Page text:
Final Thoughts: Persepolis, Reading Lolita in Tehran, and 1979 Revolution

This month, we’ve been digging into the Iranian revolution of 1979 with our pairing of Persepolis by Marjane Satrapi, Reading Lolita in Tehran by Azar Nafisi, and “1979 Revolution: Black Friday” from iNK Studios and directed by Navid Khonsari. To wrap up this pairing, I want to talk a little bit about socioeconomic status and education, and the role they play in these stories.

What is striking, and significant, is that Satrapi, Nafisi, and Reza (the protagonist of “1979 Revolution”) are all well educated and come from solidly middle to upper middle class families. This is clear in the stories of travels abroad – Satrapi in Vienna, Nafisi in the United States, and Reza in Germany. This is simply a fact of life for our protagonists, and the experience of studying in Western countries is mentioned a bit haphazardly. Satrapi and Nafisi spend a number of pages on their time away from Iran, but they don’t really confront the privileges that allow them to leave the tumultuous country of their family. “1979 Revolution” is covering a much smaller time span and is so focused on the events of the days leading up to Black Friday (September 8, 1978), but the fact that they mention Reza’s European education, even just in passing, is worth noting. Reza’s socioeconomic status is clearly defined by his time in Germany and his parents’ support of the cushy life they experience under the Shah (Reza Pahlavi). For all three protagonists, the educated, financially comfortable life they lead is accepted…if not unequivocally, with few protests. This is one of my struggles with these stories: while we get a variety of perspectives – male, female, child, adult, academic, protestor – they are all in the same strain of middle class, educated Iranians.

There are two specific stories in Persepolis and “1979 Revolution” that challenge the middle class, educated identity of Satrapi and Reza. In chapter 5 of Persepolis, Satrapi tells the story of her maid Mehri and the boy next door. Mehri was from the country and began working for Satrapi’s family because Mehri’s own family was very poor. Mehri was illiterate, and asked Satrapi to write love letters to the boy next door. When Satrapi’s father found out what was going on, he forbid Satrapi to continue and exposed Mehri’s status as a poor, uneducated, country girl. Satrapi spend a few panels detailing her internal struggle of finally recognizing the class difference between her and Mehri, and this is one of my favorite parts of the book. Satrapi captures a child’s confusion of socioeconomic class and the associations – both positive and negative – with difference social and socioeconomic statuses.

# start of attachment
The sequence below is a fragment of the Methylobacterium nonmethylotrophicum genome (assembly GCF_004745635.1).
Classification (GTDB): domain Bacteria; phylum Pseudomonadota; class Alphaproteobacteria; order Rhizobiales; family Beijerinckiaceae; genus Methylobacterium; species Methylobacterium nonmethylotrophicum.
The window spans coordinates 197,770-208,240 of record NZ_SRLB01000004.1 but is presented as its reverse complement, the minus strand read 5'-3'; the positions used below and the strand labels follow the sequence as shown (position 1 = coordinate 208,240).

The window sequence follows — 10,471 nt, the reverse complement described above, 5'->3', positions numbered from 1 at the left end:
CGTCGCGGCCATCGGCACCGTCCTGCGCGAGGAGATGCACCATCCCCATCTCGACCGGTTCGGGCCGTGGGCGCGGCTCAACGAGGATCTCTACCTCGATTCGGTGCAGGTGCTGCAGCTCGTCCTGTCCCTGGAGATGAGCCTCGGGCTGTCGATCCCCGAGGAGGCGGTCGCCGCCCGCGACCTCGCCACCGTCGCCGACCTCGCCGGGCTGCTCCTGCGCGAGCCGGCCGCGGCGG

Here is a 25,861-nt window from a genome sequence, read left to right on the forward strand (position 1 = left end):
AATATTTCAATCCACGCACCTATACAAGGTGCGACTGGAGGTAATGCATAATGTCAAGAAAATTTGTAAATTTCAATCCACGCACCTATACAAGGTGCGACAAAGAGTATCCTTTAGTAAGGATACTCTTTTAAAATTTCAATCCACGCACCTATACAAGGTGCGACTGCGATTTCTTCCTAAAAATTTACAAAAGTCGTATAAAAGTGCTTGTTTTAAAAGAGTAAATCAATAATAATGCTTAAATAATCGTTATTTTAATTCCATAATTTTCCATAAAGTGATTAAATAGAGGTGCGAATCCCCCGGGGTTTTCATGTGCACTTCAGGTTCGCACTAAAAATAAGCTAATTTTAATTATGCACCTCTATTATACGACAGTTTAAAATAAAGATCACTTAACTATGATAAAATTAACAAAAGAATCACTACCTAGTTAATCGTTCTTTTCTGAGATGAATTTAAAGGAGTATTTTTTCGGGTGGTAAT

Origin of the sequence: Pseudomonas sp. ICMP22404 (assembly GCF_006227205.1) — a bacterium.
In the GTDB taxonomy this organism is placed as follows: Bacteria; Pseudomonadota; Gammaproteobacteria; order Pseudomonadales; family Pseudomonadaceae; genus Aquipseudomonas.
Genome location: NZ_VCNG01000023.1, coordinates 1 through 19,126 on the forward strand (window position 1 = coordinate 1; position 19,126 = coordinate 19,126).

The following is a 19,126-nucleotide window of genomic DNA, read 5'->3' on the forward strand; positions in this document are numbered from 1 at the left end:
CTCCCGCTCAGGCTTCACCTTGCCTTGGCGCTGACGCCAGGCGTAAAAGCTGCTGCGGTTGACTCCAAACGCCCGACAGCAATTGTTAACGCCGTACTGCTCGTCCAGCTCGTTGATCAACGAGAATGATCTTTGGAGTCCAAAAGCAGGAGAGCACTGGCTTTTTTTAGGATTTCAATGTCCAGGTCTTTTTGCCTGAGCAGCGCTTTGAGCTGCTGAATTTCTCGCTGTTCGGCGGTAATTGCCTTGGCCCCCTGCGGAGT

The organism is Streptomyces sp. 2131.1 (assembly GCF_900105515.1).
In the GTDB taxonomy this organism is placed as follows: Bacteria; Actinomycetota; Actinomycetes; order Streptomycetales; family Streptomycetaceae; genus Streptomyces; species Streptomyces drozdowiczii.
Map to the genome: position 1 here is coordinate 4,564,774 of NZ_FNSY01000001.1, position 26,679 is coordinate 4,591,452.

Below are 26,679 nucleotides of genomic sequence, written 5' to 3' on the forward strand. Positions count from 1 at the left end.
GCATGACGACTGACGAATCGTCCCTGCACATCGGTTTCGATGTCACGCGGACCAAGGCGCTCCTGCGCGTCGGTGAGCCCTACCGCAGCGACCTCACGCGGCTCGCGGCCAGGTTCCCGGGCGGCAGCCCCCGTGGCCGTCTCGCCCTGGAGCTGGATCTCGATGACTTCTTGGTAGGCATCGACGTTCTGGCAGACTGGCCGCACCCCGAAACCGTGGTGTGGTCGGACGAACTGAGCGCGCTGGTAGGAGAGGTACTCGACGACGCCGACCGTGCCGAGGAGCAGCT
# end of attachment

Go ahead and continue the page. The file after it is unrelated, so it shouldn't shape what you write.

Reza also has a moment of confusion and clarity around socioeconomic status with his family’s servant, Babak. This was more striking to me than Satrapi’s story with Mehri. From the beginning of the game, it appears Babak is one of Reza’s very close friends – they meet on the rooftop and Babak draws Reza into the revolution. It isn’t until much later that we discover Babak is a servant in Reza’s family home, like a brother to Reza, but still a servant. This is made clear when Babak serves the family dinner and answers the telephone for them. Reza invites Babak to eat dinner at the table with the family, an invitation that draws rebuke from Reza’s mother. It serves as a reality check, much like Mehri’s story, to the stark differences between social classes in Iran.

The tension between socioeconomic classes is present is so many societies, and yet it is only lightly touched in all three of our stories for this month’s pairing. Perhaps this is because our authors are all educated and middle class, intellectuals who have the ability to write memoirs and develop games about their experiences during the Iranian revolution. Yet I think it’s important to identify this missing piece, and understand the lens through which our protagonists tell the stories. Socioeconomic status does not invalidate or cheapen these stories – Satrapi, Nafisi, and Khonsari are sharing really important experiences, especially now – but they do leave out the stories of the country folk, the uneducated, and the deeply religious. This month’s pairing stands as a reminder that humanizing is important and hard, and that no one speaks for everyone.



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